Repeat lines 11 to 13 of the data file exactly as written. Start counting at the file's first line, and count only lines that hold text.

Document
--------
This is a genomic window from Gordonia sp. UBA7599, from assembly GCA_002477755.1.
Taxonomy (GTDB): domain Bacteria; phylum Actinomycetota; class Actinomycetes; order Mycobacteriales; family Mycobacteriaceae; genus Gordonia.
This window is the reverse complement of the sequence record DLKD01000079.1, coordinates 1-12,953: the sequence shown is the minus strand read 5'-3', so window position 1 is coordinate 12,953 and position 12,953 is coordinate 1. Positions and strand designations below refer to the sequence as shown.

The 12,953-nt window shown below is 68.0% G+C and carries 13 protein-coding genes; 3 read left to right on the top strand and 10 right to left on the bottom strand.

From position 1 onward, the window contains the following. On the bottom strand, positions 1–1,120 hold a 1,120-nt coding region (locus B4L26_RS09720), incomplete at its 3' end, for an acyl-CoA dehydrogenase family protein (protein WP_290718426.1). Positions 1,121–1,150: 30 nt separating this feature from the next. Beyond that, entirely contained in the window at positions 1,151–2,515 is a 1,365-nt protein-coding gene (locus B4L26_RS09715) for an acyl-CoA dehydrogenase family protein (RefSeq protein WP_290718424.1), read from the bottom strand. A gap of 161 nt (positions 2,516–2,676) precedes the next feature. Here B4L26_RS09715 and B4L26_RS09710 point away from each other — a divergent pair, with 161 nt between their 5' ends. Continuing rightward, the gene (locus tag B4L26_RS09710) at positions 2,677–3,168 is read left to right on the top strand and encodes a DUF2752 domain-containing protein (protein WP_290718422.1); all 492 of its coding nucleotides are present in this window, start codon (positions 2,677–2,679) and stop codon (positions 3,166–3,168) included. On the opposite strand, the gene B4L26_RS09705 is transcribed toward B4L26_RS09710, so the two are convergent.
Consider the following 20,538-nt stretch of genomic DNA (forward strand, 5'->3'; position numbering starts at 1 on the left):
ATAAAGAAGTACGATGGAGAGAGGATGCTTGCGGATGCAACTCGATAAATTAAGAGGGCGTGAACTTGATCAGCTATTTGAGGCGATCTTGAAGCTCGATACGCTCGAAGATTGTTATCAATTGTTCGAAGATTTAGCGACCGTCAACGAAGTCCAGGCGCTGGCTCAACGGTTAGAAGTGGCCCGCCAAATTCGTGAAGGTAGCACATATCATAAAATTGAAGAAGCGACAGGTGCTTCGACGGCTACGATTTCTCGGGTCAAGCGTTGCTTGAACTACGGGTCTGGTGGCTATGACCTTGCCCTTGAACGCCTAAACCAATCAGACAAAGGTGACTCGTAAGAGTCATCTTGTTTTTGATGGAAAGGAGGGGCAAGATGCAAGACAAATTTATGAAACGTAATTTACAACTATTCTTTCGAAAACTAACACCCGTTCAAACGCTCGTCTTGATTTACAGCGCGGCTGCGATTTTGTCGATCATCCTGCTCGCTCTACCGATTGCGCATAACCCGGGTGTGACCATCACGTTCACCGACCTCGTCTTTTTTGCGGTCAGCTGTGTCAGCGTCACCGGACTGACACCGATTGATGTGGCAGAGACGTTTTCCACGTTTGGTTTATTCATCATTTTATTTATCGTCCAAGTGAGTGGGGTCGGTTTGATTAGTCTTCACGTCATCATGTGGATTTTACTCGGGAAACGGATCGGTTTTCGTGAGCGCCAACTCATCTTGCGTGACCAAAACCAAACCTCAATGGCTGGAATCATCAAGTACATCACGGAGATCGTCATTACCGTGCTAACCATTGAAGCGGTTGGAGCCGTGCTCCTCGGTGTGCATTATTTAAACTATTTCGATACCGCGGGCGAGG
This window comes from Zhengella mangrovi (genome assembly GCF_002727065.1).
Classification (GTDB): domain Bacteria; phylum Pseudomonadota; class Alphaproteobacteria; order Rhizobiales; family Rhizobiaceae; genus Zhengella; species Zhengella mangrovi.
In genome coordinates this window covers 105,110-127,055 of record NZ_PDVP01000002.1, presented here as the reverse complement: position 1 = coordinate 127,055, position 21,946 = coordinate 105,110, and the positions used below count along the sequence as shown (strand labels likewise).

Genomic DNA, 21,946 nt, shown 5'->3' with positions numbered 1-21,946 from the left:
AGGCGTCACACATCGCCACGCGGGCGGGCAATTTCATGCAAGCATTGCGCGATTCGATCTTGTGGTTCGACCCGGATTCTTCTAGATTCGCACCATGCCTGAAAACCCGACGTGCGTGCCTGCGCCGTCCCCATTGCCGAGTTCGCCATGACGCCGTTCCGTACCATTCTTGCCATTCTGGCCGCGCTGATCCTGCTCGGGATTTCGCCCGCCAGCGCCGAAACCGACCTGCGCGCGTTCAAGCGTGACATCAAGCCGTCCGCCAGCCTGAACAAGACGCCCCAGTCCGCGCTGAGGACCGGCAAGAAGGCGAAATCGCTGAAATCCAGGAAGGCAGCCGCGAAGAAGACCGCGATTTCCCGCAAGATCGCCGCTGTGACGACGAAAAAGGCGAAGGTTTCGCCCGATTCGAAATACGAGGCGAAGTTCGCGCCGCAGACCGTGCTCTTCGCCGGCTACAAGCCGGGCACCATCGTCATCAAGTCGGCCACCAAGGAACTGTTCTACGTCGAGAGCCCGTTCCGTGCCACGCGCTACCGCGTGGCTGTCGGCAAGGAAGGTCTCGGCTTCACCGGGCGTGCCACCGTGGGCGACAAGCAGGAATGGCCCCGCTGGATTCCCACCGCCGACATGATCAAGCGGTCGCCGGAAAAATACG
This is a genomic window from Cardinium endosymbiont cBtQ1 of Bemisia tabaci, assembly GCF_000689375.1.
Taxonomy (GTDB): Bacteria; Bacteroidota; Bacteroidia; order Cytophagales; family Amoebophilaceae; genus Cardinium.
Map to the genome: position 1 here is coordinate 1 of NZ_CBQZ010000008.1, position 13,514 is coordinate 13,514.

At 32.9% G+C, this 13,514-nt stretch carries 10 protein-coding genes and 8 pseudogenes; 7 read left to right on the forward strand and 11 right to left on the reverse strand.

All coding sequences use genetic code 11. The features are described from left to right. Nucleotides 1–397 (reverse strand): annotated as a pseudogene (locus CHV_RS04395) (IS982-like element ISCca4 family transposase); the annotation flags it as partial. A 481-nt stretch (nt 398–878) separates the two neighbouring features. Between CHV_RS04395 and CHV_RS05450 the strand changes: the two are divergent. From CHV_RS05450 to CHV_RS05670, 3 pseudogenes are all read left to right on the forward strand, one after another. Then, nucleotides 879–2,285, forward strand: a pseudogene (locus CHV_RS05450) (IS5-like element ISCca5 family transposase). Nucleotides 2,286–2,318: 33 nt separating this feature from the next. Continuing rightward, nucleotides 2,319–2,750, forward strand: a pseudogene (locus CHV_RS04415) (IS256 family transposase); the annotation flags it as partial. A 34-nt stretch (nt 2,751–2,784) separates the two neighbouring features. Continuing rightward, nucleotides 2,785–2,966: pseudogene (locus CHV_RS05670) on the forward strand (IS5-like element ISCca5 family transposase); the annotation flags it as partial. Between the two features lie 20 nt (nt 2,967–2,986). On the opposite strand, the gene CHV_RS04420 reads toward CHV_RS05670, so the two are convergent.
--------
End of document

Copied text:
Genomic DNA, 21,946 nt, shown 5'->3' with positions numbered 1-21,946 from the left:
AGGCGTCACACATCGCCACGCGGGCGGGCAATTTCATGCAAGCATTGCGCGATTCGATCTTGTGGTTCGACCCGGATTCTTCTAGATTCGCACCATGCCTGAAAACCCGACGTGCGTGCCTGCGCCGTCCCCATTGCCGAGTTCGCCATGACGCCGTTCCGTACCATTCTTGCCATTCTGGCCGCGCTGATCCTGCTCGGGATTTCGCCCGCCAGCGCCGAAACCGACCTGCGCGCGTTCAAGCGTGACATCAAGCCGTCCGCCAGCCTGAACAAGACGCCCCAGTCCGCGCTGAGGACCGGCAAGAAGGCGAAATCGCTGAAATCCAGGAAGGCAGCCGCGAAGAAGACCGCGATTTCCCGCAAGATCGCCGCTGTGACGACGAAAAAGGCGAAGGTTTCGCCCGATTCGAAATACGAGGCGAAGTTCGCGCCGCAGACCGTGCTCTTCGCCGGCTACAAGCCGGGCACCATCGTCATCAAGTCGGCCACCAAGGAACTGTTCTACGTCGAGAGCCCGTTCCGTGCCACGCGCTACCGCGTGGCTGTCGGCAAGGAAGGTCTCGGCTTCACCGGGCGTGCCACCGTGGGCGACAAGCAGGAATGGCCCCGCTGGATTCCCACCGCCGACATGATCAAGCGGTCGCCGGAAAAATACG
This is a genomic window from Cardinium endosymbiont cBtQ1 of Bemisia tabaci, assembly GCF_000689375.1.